Amped begins with a ruling by the Supreme Court revoking all legal protections from Amps, those individuals implanted with the device. Despite the fact that many of these “amps” are normal people who are being treated for some medical impairment, an extremely conservative politician begins to manipulate the public, creating a fear of those with the device.

Owen Gray is one of these individuals. His father was the designer of the implanted chips. As a young adult, Owen sustained a severe head injury which resulted in horrendous seizures. A chip was implanted to control the seizures…or so Owen thought. In reality, the damage his brain received was so severe that he would not have lived without it. The chip implanted was not standard issue but one his father obtained from the military. As the country around him quickly descends into a military state, Owen has now become one of the country’s most wanted men.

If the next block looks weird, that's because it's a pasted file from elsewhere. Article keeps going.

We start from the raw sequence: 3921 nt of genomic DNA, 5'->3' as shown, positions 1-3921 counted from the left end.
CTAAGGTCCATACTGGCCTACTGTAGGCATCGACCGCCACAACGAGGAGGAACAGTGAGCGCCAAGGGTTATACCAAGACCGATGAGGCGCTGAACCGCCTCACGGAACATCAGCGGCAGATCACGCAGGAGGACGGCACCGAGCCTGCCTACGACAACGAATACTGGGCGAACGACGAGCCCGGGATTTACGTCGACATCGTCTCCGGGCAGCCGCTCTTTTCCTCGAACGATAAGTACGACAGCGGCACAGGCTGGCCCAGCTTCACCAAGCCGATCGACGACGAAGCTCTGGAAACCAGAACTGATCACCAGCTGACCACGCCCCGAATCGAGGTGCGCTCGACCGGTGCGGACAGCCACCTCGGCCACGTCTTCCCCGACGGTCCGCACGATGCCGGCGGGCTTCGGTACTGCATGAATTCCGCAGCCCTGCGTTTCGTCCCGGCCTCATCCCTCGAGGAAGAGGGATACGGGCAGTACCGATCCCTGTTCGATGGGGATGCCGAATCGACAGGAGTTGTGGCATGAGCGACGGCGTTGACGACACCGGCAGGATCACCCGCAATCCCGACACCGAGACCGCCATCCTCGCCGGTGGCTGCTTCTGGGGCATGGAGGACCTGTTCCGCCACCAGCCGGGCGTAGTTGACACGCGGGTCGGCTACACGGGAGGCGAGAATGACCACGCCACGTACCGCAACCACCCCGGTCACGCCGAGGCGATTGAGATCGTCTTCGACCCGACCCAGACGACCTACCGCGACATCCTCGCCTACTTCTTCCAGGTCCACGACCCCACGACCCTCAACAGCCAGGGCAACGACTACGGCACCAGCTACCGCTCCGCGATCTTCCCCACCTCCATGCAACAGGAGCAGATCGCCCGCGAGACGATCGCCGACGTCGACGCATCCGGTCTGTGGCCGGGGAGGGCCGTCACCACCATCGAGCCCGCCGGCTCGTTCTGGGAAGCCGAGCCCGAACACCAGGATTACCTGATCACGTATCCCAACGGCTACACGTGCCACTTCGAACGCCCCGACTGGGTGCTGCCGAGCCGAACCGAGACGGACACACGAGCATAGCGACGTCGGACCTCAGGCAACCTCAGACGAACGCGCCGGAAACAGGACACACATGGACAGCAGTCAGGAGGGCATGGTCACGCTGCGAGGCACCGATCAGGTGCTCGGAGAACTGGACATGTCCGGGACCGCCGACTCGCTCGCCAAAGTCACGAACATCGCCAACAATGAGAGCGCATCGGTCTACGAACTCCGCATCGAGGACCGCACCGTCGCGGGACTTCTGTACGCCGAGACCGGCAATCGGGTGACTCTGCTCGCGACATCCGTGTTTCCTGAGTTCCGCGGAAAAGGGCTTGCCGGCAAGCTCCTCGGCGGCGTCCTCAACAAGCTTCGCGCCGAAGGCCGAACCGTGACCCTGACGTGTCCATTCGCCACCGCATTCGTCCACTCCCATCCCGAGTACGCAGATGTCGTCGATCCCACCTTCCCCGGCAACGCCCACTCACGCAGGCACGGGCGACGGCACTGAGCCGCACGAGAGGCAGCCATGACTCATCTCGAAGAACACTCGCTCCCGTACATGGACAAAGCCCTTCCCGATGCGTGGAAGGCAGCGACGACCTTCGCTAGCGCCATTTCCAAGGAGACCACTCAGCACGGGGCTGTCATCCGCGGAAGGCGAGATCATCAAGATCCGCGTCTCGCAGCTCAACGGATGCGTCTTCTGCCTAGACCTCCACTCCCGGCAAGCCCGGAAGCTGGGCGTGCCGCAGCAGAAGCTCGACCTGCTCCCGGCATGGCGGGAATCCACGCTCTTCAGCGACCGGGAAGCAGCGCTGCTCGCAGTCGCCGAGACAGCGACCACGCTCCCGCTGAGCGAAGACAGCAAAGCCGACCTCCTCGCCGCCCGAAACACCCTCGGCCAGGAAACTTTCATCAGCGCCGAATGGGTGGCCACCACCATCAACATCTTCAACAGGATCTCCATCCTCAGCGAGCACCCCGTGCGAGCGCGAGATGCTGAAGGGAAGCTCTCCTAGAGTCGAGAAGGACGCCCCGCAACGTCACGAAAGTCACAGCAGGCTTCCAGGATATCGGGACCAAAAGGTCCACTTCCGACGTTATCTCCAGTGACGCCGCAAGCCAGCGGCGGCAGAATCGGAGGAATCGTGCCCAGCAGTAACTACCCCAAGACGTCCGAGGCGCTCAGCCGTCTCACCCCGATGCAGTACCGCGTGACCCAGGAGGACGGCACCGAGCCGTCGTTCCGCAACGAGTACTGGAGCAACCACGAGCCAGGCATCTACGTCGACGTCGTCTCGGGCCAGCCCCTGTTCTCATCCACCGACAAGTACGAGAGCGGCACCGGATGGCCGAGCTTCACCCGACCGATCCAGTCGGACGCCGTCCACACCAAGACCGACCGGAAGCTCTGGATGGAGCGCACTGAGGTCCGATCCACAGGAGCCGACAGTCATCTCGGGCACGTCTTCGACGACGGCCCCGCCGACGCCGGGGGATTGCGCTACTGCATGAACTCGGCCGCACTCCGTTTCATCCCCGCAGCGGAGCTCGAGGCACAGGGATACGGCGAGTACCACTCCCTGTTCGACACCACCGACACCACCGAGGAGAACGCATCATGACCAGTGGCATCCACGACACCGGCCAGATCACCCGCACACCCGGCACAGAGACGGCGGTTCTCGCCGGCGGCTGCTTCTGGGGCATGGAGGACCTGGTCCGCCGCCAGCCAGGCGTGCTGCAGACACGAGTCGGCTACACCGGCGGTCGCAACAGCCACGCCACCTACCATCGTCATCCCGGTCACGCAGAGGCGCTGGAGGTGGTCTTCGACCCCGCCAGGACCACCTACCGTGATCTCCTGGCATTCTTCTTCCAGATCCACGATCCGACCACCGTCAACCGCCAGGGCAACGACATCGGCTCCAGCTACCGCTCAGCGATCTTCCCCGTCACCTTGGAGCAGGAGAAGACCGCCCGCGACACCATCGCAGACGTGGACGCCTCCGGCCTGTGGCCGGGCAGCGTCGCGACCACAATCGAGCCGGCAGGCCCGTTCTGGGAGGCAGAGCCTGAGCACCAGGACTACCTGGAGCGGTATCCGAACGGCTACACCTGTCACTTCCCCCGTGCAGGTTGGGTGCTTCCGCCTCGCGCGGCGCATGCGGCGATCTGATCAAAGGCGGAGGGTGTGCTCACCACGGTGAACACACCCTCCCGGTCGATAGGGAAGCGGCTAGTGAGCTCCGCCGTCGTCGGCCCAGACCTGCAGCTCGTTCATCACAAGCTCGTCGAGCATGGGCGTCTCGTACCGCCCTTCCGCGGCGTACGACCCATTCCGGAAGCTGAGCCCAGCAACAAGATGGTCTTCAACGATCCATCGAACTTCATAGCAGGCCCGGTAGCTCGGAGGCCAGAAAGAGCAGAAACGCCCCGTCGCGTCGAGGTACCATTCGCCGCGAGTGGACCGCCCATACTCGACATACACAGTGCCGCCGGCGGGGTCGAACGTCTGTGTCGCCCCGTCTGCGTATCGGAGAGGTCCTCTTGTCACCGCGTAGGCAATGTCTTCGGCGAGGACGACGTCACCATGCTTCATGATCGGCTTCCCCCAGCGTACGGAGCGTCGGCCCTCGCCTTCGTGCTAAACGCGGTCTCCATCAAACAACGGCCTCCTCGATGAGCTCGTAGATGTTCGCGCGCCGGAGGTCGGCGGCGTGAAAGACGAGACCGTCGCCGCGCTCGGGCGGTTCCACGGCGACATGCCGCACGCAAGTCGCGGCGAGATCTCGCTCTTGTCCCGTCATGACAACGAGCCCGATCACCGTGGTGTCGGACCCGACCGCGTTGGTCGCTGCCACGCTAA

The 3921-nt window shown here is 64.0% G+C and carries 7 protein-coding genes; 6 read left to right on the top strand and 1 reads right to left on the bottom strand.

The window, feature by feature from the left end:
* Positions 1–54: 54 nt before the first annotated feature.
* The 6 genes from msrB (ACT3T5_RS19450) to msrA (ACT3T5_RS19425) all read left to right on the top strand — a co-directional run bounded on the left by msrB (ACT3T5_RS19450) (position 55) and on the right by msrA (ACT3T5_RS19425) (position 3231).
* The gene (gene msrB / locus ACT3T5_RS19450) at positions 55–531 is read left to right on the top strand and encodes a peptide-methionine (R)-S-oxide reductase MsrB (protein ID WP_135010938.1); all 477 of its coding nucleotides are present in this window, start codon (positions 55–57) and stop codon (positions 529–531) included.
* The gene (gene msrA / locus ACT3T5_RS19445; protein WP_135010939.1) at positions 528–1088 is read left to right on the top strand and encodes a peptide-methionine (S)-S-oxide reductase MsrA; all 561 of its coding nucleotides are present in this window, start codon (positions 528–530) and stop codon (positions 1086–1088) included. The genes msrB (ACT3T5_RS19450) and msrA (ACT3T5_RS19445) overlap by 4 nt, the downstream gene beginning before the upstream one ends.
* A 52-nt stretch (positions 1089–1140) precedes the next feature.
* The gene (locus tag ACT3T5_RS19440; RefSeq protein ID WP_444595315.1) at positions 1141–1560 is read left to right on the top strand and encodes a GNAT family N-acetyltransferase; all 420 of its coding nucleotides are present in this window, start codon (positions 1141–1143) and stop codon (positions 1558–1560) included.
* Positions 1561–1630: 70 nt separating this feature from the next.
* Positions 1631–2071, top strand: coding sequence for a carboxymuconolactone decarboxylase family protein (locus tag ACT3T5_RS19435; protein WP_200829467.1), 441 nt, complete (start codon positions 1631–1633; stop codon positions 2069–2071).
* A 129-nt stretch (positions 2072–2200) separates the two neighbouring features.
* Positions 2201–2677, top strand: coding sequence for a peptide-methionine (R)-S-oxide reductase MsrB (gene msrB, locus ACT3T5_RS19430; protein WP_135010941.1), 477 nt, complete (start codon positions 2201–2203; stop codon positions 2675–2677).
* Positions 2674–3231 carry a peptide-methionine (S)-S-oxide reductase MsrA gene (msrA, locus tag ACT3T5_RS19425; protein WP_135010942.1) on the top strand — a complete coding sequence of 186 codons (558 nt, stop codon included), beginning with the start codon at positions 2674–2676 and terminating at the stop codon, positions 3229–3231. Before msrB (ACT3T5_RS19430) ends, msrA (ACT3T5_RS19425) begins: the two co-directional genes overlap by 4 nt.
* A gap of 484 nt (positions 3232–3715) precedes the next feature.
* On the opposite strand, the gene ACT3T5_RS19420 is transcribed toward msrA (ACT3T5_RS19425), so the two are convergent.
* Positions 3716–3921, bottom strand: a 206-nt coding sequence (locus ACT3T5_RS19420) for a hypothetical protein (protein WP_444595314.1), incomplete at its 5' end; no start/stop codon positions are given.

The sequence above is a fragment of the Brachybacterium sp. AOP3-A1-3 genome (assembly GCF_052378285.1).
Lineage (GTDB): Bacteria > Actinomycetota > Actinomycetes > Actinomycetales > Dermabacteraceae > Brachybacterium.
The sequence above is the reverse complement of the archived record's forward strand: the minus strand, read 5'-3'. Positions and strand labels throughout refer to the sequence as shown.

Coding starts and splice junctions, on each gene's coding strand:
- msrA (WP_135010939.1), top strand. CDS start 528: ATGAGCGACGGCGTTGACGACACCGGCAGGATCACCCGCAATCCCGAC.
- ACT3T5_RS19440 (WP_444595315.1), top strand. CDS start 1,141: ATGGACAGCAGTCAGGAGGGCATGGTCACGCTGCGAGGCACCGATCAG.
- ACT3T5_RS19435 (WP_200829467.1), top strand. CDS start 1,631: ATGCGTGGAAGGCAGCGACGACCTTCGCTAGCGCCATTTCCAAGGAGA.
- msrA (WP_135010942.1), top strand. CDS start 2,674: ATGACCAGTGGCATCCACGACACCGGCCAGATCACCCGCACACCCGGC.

Forced to leave his life behind him, Owen hunts down the man originally behind this rogue group of soldiers, a sort of special forces that was ordered to disband due to the side effects caused by the implanted amps.  He uncovers Eden, the place where all the research into these implanted chips began. In his journey, he learns about the power that has remained dormant in his brain all these years. Owen is just your average schoolteacher, or so he thought. In order to save the lives of thousands of modified human beings, Owen must learn how to control his powers and use them for the good of the nation.

Scattered throughout the novel are legal documents, providing the reader with an evolution of the government’s increased response to public outcry. In addition to Owen’s own observations, these legal documents provide the reader with evidence of the rapid decline of society.